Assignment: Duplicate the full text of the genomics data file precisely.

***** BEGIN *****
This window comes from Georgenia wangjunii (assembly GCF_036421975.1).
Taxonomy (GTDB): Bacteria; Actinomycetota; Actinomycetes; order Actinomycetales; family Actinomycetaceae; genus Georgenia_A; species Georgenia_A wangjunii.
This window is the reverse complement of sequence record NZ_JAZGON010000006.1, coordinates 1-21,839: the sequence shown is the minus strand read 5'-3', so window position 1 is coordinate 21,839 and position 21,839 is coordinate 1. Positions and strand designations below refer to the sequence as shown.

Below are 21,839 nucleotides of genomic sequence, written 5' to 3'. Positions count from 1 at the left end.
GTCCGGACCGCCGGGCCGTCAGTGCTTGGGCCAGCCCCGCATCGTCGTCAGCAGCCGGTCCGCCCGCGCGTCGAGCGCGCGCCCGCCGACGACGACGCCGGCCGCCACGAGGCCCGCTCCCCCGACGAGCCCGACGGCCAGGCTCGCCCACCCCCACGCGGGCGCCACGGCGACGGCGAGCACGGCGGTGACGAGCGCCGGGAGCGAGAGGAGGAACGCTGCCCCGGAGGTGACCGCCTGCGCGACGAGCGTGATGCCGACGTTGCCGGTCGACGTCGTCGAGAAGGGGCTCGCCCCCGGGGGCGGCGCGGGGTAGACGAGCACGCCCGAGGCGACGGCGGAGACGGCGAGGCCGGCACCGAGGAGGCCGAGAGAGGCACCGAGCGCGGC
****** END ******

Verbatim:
This window comes from Georgenia wangjunii (assembly GCF_036421975.1).
Taxonomy (GTDB): Bacteria; Actinomycetota; Actinomycetes; order Actinomycetales; family Actinomycetaceae; genus Georgenia_A; species Georgenia_A wangjunii.
This window is the reverse complement of sequence record NZ_JAZGON010000006.1, coordinates 1-21,839: the sequence shown is the minus strand read 5'-3', so window position 1 is coordinate 21,839 and position 21,839 is coordinate 1. Positions and strand designations below refer to the sequence as shown.

Below are 21,839 nucleotides of genomic sequence, written 5' to 3'. Positions count from 1 at the left end.
GTCCGGACCGCCGGGCCGTCAGTGCTTGGGCCAGCCCCGCATCGTCGTCAGCAGCCGGTCCGCCCGCGCGTCGAGCGCGCGCCCGCCGACGACGACGCCGGCCGCCACGAGGCCCGCTCCCCCGACGAGCCCGACGGCCAGGCTCGCCCACCCCCACGCGGGCGCCACGGCGACGGCGAGCACGGCGGTGACGAGCGCCGGGAGCGAGAGGAGGAACGCTGCCCCGGAGGTGACCGCCTGCGCGACGAGCGTGATGCCGACGTTGCCGGTCGACGTCGTCGAGAAGGGGCTCGCCCCCGGGGGCGGCGCGGGGTAGACGAGCACGCCCGAGGCGACGGCGGAGACGGCGAGGCCGGCACCGAGGAGGCCGAGAGAGGCACCGAGCGCGGC